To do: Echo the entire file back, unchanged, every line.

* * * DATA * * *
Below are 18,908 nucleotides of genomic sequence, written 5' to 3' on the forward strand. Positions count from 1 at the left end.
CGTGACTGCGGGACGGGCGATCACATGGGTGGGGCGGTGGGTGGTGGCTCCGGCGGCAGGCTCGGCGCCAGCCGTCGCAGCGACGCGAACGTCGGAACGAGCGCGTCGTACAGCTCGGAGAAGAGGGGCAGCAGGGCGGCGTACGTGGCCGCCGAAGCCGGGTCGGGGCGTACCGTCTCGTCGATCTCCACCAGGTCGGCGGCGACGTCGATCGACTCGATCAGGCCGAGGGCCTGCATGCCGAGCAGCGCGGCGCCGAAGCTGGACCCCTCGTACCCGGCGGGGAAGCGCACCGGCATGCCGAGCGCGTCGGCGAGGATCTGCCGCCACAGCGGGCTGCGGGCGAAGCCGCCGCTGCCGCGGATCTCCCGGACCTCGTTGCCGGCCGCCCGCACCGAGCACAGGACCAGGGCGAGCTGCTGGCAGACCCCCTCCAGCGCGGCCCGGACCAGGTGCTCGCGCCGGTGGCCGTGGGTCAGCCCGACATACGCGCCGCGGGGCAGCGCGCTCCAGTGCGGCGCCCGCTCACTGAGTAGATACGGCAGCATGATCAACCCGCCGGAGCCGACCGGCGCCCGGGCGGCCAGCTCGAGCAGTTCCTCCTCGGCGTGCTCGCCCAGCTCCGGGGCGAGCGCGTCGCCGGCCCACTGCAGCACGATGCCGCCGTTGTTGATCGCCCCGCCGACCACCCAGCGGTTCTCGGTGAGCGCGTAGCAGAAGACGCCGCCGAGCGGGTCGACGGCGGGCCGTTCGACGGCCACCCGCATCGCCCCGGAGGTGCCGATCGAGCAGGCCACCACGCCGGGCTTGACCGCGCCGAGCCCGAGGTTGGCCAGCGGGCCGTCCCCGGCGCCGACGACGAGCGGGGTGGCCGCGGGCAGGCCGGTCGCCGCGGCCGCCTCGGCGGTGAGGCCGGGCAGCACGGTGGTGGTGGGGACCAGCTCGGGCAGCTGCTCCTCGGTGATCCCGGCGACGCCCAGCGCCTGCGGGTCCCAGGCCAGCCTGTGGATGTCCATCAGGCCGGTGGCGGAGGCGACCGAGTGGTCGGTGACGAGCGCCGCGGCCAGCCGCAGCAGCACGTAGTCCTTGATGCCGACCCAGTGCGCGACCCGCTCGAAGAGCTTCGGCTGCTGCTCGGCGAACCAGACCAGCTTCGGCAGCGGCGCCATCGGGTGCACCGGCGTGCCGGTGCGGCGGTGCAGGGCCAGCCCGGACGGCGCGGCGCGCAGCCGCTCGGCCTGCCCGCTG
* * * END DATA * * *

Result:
Below are 18,908 nucleotides of genomic sequence, written 5' to 3' on the forward strand. Positions count from 1 at the left end.
CGTGACTGCGGGACGGGCGATCACATGGGTGGGGCGGTGGGTGGTGGCTCCGGCGGCAGGCTCGGCGCCAGCCGTCGCAGCGACGCGAACGTCGGAACGAGCGCGTCGTACAGCTCGGAGAAGAGGGGCAGCAGGGCGGCGTACGTGGCCGCCGAAGCCGGGTCGGGGCGTACCGTCTCGTCGATCTCCACCAGGTCGGCGGCGACGTCGATCGACTCGATCAGGCCGAGGGCCTGCATGCCGAGCAGCGCGGCGCCGAAGCTGGACCCCTCGTACCCGGCGGGGAAGCGCACCGGCATGCCGAGCGCGTCGGCGAGGATCTGCCGCCACAGCGGGCTGCGGGCGAAGCCGCCGCTGCCGCGGATCTCCCGGACCTCGTTGCCGGCCGCCCGCACCGAGCACAGGACCAGGGCGAGCTGCTGGCAGACCCCCTCCAGCGCGGCCCGGACCAGGTGCTCGCGCCGGTGGCCGTGGGTCAGCCCGACATACGCGCCGCGGGGCAGCGCGCTCCAGTGCGGCGCCCGCTCACTGAGTAGATACGGCAGCATGATCAACCCGCCGGAGCCGACCGGCGCCCGGGCGGCCAGCTCGAGCAGTTCCTCCTCGGCGTGCTCGCCCAGCTCCGGGGCGAGCGCGTCGCCGGCCCACTGCAGCACGATGCCGCCGTTGTTGATCGCCCCGCCGACCACCCAGCGGTTCTCGGTGAGCGCGTAGCAGAAGACGCCGCCGAGCGGGTCGACGGCGGGCCGTTCGACGGCCACCCGCATCGCCCCGGAGGTGCCGATCGAGCAGGCCACCACGCCGGGCTTGACCGCGCCGAGCCCGAGGTTGGCCAGCGGGCCGTCCCCGGCGCCGACGACGAGCGGGGTGGCCGCGGGCAGGCCGGTCGCCGCGGCCGCCTCGGCGGTGAGGCCGGGCAGCACGGTGGTGGTGGGGACCAGCTCGGGCAGCTGCTCCTCGGTGATCCCGGCGACGCCCAGCGCCTGCGGGTCCCAGGCCAGCCTGTGGATGTCCATCAGGCCGGTGGCGGAGGCGACCGAGTGGTCGGTGACGAGCGCCGCGGCCAGCCGCAGCAGCACGTAGTCCTTGATGCCGACCCAGTGCGCGACCCGCTCGAAGAGCTTCGGCTGCTGCTCGGCGAACCAGACCAGCTTCGGCAGCGGCGCCATCGGGTGCACCGGCGTGCCGGTGCGGCGGTGCAGGGCCAGCCCGGACGGCGCGGCGCGCAGCCGCTCGGCCTGCCCGCTG